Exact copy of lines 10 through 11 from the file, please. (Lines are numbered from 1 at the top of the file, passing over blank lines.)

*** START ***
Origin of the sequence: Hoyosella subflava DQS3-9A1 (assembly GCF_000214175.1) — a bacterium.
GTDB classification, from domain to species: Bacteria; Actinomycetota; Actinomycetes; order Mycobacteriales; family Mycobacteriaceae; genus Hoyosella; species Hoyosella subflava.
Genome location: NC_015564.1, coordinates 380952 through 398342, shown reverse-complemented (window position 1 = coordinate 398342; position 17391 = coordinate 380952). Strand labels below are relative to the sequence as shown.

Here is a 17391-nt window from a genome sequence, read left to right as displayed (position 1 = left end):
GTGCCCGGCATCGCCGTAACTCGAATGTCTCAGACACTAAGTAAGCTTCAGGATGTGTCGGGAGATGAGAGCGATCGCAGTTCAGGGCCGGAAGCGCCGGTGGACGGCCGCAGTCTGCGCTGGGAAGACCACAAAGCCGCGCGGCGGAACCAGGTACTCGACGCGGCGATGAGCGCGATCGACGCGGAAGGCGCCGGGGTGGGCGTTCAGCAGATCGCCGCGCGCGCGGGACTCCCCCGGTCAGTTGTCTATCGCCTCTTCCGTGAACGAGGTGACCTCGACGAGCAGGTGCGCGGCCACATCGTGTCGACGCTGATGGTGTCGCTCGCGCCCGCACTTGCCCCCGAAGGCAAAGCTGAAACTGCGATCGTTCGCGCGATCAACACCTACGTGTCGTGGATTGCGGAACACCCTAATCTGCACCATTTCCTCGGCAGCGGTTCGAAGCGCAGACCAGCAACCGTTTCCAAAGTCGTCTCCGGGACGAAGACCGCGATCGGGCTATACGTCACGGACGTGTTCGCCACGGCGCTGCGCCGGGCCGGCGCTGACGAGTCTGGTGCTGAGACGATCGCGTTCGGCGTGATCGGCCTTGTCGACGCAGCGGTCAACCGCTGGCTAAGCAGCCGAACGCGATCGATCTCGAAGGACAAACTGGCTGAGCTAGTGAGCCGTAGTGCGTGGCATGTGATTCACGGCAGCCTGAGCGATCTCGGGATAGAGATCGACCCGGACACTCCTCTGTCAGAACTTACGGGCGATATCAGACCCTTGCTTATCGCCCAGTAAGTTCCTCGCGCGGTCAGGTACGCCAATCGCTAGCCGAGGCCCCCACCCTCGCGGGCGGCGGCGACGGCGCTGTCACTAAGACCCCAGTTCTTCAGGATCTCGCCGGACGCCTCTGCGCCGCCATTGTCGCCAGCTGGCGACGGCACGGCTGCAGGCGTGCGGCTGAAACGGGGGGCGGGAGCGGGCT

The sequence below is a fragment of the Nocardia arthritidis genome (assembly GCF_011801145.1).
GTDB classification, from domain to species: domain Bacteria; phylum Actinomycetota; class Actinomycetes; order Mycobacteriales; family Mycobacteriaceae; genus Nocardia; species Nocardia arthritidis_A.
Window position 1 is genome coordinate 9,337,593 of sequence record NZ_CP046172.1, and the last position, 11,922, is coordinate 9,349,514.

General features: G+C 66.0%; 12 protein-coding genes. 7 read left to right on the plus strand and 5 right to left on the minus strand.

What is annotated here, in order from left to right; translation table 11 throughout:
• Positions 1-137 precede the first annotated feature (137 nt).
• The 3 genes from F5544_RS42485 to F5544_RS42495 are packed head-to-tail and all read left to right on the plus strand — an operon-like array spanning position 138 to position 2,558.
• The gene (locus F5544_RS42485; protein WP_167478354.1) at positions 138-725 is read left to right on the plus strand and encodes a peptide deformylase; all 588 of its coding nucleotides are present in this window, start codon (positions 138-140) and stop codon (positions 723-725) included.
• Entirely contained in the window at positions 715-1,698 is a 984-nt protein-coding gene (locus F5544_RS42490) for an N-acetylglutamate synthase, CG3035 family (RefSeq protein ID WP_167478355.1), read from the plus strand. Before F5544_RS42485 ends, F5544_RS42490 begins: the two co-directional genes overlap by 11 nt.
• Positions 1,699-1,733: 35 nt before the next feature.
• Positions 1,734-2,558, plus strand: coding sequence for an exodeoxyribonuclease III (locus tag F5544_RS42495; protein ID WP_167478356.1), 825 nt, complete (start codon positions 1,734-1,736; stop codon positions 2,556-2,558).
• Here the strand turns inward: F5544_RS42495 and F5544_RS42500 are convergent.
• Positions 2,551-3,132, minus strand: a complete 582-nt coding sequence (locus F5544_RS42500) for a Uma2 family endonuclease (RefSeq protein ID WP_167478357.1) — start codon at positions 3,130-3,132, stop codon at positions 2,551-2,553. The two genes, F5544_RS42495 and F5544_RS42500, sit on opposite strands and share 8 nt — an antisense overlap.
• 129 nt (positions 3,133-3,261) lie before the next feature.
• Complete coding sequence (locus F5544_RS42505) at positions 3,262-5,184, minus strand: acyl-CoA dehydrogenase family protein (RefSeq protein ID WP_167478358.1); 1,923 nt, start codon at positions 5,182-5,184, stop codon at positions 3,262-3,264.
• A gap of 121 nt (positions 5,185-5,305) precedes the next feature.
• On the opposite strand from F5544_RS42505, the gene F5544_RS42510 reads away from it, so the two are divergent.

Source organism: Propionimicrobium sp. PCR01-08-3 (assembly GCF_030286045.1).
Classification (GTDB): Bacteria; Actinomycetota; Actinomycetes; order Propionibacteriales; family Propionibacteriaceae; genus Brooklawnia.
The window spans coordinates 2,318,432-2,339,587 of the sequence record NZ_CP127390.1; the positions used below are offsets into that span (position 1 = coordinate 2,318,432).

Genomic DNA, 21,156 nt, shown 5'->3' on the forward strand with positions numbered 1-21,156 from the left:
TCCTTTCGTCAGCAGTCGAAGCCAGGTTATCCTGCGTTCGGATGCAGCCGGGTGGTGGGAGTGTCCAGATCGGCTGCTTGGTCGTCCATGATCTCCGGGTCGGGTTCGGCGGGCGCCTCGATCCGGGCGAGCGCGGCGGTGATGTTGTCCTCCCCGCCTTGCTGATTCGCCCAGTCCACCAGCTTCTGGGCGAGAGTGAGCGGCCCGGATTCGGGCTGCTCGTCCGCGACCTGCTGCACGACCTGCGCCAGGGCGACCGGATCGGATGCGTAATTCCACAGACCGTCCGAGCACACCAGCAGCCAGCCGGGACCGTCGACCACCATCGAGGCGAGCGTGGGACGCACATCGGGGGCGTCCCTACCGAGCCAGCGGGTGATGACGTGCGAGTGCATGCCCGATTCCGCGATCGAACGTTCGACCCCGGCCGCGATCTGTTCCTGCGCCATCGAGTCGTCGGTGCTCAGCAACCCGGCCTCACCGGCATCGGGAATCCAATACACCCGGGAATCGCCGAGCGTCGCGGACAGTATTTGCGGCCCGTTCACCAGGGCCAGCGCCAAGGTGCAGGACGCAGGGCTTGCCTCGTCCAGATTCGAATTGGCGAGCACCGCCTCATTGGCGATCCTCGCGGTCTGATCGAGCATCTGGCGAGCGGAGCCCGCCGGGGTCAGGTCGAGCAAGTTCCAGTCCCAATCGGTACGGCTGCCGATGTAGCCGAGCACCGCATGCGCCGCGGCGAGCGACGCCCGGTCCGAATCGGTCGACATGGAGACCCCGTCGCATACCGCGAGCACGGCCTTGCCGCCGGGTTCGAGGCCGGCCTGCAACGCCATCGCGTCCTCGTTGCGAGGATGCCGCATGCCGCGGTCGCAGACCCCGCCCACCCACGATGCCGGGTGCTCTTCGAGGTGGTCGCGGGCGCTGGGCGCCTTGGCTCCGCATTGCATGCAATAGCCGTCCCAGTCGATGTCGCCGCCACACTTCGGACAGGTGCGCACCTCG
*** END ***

What is annotated here, in order from left to right; translation table 11 throughout:
• Positions 1-137 precede the first annotated feature (137 nt).